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7 of the Best Creative Restaurant Promotion Ideas

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Trying to think up some creative restaurant promotion ideas for your business? Want to “wow” the world with something different to the run of the mill methods?

Here’s seven of the best out-of-the-box marketing tactics to inspire you.

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Help punters pay their parking tickets

Victoria Station and Vic’s Boathouse in Salem, Massachusetts, runs Parking Violation Night every Monday through Wednesday. Patrons bring in their parking fines, the restaurant provides postage and mails it, as well as giving a free appetiser “to ease the pain!”

Turn your delivery vehicles into marketing machines

Lots of delivery vehicles have branding and marketing splashed all over them, but get a bit creative with it and it could become a viral sensation.

Domino’s in The Netherlands hit the ball out of the park with their Safe and Sound electric scooters, which played a loop of fake “engine” noises created by a man saying “Domino’s, Domino’s, Domino’s, Domino’s, PIZZA!” in the rhythm of an engine. Very funny stuff!

Let social media followers in on a password for special offers

We’ve discussed before how you need to throw in special treats as incentives for people following your social media pages. It doesn’t need to be boring, as Run Amuk Hotdogs Unleashed in Fremantle, Australia have shown.

Their regular special offers on their Facebook page create a bit of fun, with discounts and freebies for people who come in and say/do what’s asked for in the Facebook call-out. Prime example: “free fries on Friday for anyone who says ‘I like what you’ve done with your hair’ to the guy at the register.”

Go above and beyond to surprise a customer

“Hey @Mortons – can you meet me at newark airport with a porterhouse when I land in two hours? K, thanks. J”, tweeted the unsuspecting Peter Shankman.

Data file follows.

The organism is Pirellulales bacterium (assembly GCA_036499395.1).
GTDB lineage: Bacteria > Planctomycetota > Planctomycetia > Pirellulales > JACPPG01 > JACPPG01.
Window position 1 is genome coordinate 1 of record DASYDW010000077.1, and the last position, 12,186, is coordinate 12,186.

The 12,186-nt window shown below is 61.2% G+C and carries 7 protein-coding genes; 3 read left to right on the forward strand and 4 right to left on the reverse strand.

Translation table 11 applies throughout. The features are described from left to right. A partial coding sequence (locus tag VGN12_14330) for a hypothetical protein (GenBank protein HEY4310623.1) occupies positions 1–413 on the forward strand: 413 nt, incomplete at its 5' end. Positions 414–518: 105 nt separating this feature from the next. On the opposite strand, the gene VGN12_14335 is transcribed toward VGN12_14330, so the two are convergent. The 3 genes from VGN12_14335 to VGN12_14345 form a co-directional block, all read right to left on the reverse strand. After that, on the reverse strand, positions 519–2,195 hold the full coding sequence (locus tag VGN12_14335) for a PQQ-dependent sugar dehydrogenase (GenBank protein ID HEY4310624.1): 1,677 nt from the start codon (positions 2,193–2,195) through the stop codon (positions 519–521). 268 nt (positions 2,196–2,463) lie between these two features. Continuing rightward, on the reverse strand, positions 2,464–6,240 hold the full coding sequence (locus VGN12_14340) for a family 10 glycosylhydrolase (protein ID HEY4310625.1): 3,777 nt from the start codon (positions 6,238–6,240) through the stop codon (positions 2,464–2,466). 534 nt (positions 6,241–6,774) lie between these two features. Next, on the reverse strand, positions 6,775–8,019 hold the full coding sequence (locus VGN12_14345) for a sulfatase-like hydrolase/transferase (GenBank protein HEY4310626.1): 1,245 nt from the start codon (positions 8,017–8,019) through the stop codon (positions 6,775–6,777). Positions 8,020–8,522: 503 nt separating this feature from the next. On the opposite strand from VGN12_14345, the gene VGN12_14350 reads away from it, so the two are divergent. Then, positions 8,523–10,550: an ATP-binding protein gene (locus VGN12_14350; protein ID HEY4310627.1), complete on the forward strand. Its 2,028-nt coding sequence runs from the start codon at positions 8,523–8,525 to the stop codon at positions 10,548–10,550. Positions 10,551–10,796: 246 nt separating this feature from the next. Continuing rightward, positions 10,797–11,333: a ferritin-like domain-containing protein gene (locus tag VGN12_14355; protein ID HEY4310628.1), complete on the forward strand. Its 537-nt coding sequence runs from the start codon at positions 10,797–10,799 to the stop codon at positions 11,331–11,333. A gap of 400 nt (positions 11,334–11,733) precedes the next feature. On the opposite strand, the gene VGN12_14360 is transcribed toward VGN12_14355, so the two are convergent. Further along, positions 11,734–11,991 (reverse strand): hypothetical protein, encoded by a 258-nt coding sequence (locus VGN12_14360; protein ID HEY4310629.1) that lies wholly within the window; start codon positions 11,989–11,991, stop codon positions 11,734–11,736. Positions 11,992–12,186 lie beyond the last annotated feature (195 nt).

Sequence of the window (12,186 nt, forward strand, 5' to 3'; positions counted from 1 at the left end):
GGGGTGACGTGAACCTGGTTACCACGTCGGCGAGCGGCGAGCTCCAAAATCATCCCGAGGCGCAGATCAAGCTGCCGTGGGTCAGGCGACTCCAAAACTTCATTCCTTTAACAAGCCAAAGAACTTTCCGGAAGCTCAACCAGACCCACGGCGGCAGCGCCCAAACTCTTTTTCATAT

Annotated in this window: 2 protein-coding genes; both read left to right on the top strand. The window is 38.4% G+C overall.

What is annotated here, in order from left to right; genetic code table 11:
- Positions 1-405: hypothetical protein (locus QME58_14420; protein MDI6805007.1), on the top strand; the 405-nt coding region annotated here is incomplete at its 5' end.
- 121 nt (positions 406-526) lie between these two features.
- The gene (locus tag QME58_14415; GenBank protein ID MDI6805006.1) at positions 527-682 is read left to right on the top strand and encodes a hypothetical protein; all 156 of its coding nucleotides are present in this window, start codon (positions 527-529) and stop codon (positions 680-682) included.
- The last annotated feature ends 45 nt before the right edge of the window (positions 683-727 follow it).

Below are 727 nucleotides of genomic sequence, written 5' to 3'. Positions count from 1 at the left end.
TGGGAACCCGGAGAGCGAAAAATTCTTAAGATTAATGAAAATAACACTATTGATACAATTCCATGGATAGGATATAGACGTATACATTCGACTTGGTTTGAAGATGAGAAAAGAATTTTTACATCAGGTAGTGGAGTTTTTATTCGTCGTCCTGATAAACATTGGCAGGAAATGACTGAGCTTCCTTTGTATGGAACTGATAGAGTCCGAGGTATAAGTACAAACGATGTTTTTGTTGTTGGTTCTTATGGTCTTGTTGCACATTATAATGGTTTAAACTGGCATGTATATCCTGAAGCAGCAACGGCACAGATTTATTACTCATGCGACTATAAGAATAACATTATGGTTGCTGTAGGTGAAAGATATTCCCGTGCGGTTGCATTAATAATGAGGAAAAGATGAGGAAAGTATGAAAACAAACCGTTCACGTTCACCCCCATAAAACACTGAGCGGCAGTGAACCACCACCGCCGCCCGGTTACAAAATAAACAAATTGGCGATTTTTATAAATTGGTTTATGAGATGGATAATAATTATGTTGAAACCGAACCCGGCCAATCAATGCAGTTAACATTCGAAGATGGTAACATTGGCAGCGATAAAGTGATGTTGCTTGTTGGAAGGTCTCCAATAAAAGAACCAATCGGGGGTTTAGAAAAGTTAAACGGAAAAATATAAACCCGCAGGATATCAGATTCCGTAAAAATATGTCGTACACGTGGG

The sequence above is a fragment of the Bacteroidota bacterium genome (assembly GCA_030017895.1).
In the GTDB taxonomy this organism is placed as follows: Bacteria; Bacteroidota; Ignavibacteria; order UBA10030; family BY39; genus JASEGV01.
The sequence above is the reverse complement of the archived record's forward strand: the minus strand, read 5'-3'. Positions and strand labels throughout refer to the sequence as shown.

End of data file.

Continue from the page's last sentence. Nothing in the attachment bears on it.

When a tux-wearing waiter from Morton’s Steakhouse did exactly that, the internet went nuts over it. The exposure and kudos Morton’s Steakhouse received for that stunt way outweighed the effort and expense they put in.

Create a challenge for customers to get involved in

Hell’s Pizza in New Zealand are no strangers to controversial marketing campaigns, but their Pizza Roulette challenge took the country by storm.

Participants in the challenge received a pizza, which had one of the world’s hottest chilli sauces added to just one slice. The catch was that no one knew which slice was the fiery one. The outrageous nature of the challenge (with the tagline “It doesn’t cost, but someone pays”) got everyone talking, even if not everyone was brave enough to participate.

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Leverage a popular event

It’s always fun to run a promotion alongside a big holiday – pumpkin spiced lattes at Halloween, free glasses of champagne at Valentine’s Day… It’s also fun if you can foster a sense of community or camaraderie along with it. Offer a special deal or discount depending on your local sporting team’s success – whether that’s if they win, where they’re ranked against other teams, or how many points they score.

Just don’t take it as far as McDonalds in the 1984 Olympics, who offered a free Big Mac, Coke, or fries for every gold, silver, and bronze medal won by the USA. They forgot to factor in the fact that the USSR didn’t participate, meaning the USA won 83 gold medals (as opposed to 34 at the last Olympics) and McDonalds shelled out far more free meals than they bargained for.

Create some intrigue with a promotion that people have to work for

We’re used to instant gratification these days. We can have what we want, when we want it. New pizza joint Hidden in the Australian city of Melbourne made a splash by going against this.

They offered free pizza to anyone who found the restaurant (which didn’t have the usual online presence – its location was secret). This very clever launch went viral – people were intrigued and they were rewarded not only with free pizza but with bragging rights. And that bragging online converted into very powerful promotion for Hidden.

Alex Sizer

Alex Sizer is a red wine lover, content writer and social media marketing specialist. When she's not writing her own travel blog, she's writing for The Social Savior's content team.

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